- Making a room reachable from Z_1 forces us to cut the edge connecting it to Z_2. Similarly, making a room reachable from Z_2 forces us to cut the edge connecting it to Z_1. This corresponds to “paying the rent” in the original problem.
- Making a room reachable from Z_1 and an adjacent room reachable from Z_2 forces us to cut the edge between them, and this corresponds to “making the walls between them noise-resistant” in the original problem.

Thus, assignments of rooms correspond to Z_1-Z_2 cuts! (If you want to *rigorously* show why this is correct, you need to show that any assignments of rooms to the two groups determines a Z_1-Z_2 cut whose weight is equal to the cost of the assignment, and vice versa. This is simple and straightforward as long as you know the correspondence between a cut and the assignment of rooms.)

Here’s an example. The following image illustrates the graph obtained from the sample input.

The minimum cut between Z_1 and Z_2 is clearly 48:

This says that rooms 2 and 3 must be assigned the first group, and room 1 assigned the second group.

# Finding the minimum cut

Finding the minimum cut is a standard problem, and the usual way of doing it is by reducing it to the **maximum flow problem** via the min-cut max-flow theorem. Now, there are many standard ways to solve max flow problems. Usually, the faster ones are harder to implement. For this problem, I recommend the **Edmonds-Karp algorithm**, which runs in O(VE^2) time, where V and E is the number of vertices and edges, respectively. The time complexity seems bad, because in a general graph the worst case complexity of E is O(V^2), so the complexity seems to be O(V^5) which is too slow. However, in our case this doesn’t happen because E is a lot smaller than V^2. To see this, suppose we remove the nodes Z_1 and Z_2. Then we remove 2(V-2) edges along with them. But after doing so, we are left with a graph of R nodes whose edges are determined from walls being shared in a rectangular room. This means that our graph with Z_1 and Z_2 removed is a **planar graph**, and in such graphs we know that E' \le 3V' - 6 (whenever V' \ge 3). Thus, our original graph has at most 5V nodes, so E = O(V) = O(R) and the time complexity of Edmonds-Karp becomes O(R^3) (In practice this could even be a lot faster because worst case scenarios for max-flow algorithms tend to come up rarely.)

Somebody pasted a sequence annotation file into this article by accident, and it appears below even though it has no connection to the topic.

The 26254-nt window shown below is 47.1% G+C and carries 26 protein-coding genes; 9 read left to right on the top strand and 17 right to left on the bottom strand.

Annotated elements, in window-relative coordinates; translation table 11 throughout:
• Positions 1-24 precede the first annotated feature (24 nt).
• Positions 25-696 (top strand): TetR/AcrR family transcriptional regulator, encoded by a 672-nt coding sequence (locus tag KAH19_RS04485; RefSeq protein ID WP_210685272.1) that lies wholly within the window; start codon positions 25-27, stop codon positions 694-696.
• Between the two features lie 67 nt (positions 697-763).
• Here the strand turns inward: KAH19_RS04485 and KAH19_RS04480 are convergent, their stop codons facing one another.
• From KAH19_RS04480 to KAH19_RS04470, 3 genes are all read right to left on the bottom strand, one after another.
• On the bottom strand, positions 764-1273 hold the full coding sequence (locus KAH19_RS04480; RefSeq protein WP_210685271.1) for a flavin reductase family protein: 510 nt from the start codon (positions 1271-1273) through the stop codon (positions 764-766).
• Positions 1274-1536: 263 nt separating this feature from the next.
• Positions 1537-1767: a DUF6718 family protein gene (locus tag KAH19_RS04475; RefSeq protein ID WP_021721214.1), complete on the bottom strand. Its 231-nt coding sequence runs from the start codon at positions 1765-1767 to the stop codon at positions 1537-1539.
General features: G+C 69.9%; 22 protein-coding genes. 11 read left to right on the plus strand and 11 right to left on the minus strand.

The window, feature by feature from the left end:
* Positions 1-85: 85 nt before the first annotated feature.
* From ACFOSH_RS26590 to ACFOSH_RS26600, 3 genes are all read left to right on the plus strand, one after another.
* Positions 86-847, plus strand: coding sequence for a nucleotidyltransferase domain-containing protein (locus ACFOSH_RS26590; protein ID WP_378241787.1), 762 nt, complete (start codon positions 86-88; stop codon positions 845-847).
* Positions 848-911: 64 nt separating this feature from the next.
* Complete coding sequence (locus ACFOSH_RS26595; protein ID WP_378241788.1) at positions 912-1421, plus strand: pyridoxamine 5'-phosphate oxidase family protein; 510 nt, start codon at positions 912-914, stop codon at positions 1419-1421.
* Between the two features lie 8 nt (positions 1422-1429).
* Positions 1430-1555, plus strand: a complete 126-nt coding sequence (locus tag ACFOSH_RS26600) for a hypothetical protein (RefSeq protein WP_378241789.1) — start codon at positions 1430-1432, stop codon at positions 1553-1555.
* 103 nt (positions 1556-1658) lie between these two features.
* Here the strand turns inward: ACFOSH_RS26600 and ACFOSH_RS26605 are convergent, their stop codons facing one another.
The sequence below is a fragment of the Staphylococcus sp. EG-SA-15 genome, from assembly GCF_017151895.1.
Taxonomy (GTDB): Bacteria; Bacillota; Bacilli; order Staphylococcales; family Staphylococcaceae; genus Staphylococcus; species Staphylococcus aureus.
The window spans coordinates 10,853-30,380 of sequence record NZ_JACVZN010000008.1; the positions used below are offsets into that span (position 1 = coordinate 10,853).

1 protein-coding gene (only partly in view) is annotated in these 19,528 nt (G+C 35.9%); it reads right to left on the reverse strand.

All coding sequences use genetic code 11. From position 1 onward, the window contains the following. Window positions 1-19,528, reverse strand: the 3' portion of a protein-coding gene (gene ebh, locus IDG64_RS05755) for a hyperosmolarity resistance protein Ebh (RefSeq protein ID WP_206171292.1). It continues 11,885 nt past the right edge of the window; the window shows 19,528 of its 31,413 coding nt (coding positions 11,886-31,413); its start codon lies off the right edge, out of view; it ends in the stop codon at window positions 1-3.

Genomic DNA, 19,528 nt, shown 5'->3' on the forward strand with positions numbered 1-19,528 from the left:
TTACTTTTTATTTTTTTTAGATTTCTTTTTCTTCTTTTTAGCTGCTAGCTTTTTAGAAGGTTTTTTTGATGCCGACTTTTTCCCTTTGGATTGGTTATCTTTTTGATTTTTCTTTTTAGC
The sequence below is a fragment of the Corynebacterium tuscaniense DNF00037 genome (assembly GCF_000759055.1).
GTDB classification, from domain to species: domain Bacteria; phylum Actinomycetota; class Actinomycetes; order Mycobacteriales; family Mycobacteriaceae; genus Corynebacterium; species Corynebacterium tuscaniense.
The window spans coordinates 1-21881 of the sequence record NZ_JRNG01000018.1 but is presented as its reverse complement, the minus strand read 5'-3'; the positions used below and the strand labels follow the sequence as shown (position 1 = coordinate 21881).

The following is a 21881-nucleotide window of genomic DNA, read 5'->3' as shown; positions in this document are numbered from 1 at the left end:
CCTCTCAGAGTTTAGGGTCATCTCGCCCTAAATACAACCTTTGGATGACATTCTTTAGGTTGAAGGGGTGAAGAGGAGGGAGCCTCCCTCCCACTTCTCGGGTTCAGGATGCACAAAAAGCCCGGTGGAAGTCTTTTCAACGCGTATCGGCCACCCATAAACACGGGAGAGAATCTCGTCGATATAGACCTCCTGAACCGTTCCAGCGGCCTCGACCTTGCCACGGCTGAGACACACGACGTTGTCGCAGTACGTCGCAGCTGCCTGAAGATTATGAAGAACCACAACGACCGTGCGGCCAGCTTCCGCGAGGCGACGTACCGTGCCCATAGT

*A minor optimization:* For every room i, instead of adding the edges (Z_1,i) and (Z_2,i) with costs C_2 and C_1, we can instead add only one of them. Specifically, we only add the edge with the larger cost and replace the cost with \left|C_1 - C_2\right|, and then just add \min(C_1,C_2) to the answer at the end. This works because each room will be occupied by one group anyway, so we will definitely incur a cost of at least \min(C_1,C_2) for each room, but we will incur an additional \left|C_1 - C_2\right| if we choose to place the group with the higher rent in that room. Thus, the answer remains the same. But this optimization reduces the number of edges in our graph by R and saves you at least O(R) iterations of the Edmonds-Karp algorithm, so some amount of computation might be saved. (The time complexity remains O(R^3) though.) This optimization is implemented in my (editorialist’s) solution. You can check the code below.

### Time Complexity:

O(NM + W + R^3)